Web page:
1939 The Gentleman's Companion volume II Beeing an Exotic Drinking Book

THE GENTLEMAN'S COMPANION cognac and Yi that of kiimmel, stirring for a moment in a bar glass with 3 ice cubes. Empty this into the goblet, fill with chilled dry champagne, toss in a scarlet rose petal and think of slender, pliable Russian Princesses and things! ILE de FRANCE SPECIAL, BEING CHAMPAGNE CocKTAIL No. V The bar maitre, one Reynauld, on this somewhat amazing craft has found that picker-uppers have to be even better than putter-downers the night before. Long devotion to his art has evolved this delicate appeal to the intellect, thus causing the numbed nerve centers to nod closer and closer together until they, at long last, touch-and the day is begun! Into a large champagne glass put a half teaspoon fine sugar, a half pony of good cognac, fill with very cold dry champagne, and top off with a dash or two of yellow Chartreuse. The pungent herbs greet the nostrils, then the cool quenching of the viney bubbly.... This being passed along by an Ile de France habitual crosser, and not from the usual personal imbibition, naturally arouses our suggestion that two dashes of any good bitters would help tone the inner man-orange preferred-and not injure flavour or bouquet in any manner. WORDS to the DRINKING WISE No. VI, EMPHASIZING the SPECIAL NEED for the CHILLING of GLASSES in MAKING any CHAMPAGNE COCKTAIL . One of the sharp charms of this drink is its icy coldness. The g!ass itself makes an efficient radiator, drawing much more heat agamst the liquid than the ordinary sized cocktail glasses. Therefore let's al– ways chill our glasses. Warm champagne is a foetjd thing, of brassy taste, astringent to the throat, an insult to the nostrils. Also never use tumblers for champagne cocktails, use stemmed goblets or ch~pagne cocktail glasses. The heat of the hand soon warms a tumbler s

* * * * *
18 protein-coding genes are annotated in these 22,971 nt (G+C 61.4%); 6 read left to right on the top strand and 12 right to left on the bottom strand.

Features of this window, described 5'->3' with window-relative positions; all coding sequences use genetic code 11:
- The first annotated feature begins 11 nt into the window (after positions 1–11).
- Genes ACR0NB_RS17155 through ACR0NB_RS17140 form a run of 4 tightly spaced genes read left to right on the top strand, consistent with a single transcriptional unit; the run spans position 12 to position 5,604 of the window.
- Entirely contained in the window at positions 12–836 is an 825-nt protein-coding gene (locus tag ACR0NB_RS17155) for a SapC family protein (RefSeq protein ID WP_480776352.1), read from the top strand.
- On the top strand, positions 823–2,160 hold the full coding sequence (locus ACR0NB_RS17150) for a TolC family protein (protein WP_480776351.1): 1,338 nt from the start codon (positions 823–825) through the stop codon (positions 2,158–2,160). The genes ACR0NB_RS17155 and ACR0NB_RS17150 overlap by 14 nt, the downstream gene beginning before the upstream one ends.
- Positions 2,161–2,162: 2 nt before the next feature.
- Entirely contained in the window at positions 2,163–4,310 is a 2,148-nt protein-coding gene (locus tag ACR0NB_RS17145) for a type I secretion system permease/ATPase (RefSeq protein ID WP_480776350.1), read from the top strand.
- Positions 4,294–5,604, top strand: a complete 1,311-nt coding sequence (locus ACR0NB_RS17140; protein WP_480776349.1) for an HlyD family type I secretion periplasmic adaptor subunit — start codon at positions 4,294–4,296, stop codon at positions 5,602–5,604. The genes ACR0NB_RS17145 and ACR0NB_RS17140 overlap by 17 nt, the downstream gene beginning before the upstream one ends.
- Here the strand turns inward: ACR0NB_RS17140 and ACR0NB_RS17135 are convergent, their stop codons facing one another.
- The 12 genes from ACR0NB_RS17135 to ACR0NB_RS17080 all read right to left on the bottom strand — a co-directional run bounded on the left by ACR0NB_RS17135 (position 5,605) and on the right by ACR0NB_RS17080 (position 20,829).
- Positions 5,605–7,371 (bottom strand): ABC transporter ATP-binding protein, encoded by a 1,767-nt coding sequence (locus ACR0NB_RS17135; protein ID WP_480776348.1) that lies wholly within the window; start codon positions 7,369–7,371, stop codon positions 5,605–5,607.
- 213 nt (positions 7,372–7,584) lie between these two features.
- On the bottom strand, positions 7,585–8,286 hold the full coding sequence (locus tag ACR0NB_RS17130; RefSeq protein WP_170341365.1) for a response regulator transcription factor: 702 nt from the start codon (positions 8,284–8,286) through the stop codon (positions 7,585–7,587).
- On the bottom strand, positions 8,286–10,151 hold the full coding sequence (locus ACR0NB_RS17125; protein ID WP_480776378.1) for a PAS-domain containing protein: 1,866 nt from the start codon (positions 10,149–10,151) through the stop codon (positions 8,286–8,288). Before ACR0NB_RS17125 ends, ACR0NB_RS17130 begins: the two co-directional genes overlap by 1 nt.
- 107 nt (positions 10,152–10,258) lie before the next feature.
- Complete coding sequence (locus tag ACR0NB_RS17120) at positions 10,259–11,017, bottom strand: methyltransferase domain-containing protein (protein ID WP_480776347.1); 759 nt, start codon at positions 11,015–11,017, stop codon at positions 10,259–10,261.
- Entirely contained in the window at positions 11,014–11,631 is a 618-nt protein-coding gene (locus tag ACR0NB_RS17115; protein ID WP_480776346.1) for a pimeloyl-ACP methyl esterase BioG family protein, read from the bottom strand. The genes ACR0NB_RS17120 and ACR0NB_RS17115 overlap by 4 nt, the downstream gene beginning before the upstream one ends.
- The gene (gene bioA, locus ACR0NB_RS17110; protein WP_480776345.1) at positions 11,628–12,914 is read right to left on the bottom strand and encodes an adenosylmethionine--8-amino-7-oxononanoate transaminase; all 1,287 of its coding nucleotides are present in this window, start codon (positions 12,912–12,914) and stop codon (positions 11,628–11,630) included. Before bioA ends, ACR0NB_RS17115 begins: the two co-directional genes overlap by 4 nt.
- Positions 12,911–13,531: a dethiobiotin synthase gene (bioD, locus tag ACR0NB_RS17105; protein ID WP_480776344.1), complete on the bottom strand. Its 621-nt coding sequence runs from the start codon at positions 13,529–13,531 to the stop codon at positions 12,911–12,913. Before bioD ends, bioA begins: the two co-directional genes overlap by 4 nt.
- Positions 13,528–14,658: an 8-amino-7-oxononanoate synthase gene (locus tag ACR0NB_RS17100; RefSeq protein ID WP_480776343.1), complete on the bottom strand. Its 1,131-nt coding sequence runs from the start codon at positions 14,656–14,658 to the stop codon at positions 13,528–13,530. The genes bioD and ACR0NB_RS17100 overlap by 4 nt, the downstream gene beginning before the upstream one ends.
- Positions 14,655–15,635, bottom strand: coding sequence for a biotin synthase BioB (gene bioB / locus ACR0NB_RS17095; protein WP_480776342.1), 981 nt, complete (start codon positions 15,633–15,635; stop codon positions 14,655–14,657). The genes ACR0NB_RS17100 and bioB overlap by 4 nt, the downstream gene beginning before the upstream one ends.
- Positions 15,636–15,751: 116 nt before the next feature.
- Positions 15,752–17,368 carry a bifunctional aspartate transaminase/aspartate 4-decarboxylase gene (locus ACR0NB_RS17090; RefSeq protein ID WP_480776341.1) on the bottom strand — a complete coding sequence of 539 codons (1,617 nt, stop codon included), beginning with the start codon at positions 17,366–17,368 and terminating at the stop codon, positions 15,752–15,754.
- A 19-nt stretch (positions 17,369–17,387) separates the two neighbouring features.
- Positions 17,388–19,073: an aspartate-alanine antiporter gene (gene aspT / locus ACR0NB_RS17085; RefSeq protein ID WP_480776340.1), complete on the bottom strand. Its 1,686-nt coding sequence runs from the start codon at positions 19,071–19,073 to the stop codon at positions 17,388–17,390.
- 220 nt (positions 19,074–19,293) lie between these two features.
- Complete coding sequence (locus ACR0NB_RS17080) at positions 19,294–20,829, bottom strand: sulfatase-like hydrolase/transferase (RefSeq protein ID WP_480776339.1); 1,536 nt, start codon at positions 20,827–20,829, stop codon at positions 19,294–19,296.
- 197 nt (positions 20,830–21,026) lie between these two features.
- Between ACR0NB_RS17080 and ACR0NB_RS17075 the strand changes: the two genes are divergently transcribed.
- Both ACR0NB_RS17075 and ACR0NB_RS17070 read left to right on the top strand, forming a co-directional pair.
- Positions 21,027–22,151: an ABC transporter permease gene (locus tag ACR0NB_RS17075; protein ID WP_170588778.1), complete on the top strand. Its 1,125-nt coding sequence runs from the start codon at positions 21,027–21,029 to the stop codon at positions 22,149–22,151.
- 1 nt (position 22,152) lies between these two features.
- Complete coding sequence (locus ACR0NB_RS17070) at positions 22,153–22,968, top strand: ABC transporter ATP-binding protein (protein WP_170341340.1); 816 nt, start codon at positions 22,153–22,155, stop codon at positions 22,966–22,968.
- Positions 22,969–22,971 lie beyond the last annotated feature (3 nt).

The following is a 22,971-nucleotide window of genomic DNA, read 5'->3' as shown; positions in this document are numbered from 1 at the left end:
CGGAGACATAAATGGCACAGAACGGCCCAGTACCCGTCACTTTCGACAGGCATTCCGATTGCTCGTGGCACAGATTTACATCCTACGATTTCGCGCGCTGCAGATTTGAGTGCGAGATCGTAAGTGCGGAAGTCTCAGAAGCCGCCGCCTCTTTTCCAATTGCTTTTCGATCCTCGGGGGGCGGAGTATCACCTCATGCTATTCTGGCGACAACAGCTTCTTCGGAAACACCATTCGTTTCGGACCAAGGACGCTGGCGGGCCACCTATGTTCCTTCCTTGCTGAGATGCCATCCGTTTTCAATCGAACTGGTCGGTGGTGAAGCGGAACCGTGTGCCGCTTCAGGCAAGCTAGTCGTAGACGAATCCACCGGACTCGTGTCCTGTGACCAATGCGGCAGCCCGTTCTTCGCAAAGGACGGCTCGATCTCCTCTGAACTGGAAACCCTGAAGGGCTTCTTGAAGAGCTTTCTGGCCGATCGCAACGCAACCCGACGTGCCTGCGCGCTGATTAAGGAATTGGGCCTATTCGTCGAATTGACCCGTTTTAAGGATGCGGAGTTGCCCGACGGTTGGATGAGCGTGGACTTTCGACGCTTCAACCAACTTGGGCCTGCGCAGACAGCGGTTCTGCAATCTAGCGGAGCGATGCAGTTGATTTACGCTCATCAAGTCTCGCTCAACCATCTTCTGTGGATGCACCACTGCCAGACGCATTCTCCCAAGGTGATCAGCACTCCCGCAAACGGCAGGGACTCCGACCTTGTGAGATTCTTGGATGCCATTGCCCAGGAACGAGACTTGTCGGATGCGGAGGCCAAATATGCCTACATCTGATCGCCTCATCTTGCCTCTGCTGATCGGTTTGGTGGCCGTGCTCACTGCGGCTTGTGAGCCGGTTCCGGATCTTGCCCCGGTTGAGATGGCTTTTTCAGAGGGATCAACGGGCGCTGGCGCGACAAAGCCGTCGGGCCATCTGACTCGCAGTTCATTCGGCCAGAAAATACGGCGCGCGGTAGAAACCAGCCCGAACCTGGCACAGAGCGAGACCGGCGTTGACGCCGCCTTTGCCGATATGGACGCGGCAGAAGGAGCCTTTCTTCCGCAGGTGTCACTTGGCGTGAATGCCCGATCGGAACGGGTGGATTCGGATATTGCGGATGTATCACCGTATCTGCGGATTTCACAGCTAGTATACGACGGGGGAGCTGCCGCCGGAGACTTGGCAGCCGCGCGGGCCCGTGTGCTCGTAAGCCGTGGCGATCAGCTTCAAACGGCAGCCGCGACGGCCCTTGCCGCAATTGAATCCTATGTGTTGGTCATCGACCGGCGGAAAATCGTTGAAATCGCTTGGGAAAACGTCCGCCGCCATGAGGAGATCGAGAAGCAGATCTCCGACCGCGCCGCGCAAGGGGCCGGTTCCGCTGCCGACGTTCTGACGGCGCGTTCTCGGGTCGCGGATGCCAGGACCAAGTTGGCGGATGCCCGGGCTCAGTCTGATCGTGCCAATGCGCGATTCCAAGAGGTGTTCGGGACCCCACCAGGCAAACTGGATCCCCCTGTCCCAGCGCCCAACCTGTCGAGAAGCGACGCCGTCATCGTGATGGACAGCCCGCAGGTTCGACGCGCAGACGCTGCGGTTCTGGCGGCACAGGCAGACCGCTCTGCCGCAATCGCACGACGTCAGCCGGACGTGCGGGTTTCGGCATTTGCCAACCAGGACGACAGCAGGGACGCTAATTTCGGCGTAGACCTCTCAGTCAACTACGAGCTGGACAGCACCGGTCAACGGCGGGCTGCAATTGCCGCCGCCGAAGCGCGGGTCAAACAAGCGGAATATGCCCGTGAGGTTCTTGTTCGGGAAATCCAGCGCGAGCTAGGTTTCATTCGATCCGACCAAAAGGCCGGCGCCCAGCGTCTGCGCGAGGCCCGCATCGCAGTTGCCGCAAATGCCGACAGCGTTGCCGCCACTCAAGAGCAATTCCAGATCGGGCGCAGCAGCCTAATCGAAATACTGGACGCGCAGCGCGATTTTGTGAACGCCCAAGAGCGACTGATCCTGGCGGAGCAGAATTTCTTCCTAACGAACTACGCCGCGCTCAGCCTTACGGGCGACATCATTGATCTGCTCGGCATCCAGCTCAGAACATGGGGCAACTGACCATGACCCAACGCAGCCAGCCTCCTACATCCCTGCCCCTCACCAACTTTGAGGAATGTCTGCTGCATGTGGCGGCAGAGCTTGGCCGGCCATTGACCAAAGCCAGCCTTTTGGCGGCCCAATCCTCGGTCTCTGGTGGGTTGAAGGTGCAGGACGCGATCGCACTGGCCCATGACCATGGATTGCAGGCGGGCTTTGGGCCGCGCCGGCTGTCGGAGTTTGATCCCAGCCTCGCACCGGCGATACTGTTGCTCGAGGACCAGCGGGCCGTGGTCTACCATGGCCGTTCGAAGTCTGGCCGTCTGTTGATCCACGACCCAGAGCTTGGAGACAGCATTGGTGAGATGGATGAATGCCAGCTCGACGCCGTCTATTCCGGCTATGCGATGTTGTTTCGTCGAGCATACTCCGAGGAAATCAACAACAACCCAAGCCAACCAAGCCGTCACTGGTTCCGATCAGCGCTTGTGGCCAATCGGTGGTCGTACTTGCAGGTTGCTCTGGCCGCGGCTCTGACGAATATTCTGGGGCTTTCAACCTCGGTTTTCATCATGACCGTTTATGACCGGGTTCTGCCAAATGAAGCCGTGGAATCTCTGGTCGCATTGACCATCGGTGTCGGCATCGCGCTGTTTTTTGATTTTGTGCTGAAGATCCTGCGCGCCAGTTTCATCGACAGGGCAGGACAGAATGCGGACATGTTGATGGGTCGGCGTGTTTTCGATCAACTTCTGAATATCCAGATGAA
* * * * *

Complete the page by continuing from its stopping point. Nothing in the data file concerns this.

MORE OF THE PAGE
t HAMP AGNE VELVET No. I, BEING the "MERIVELES" from the MANILA PoLo CLUB Meriveles is an extinct volcanic peak cooling its heels across Manila

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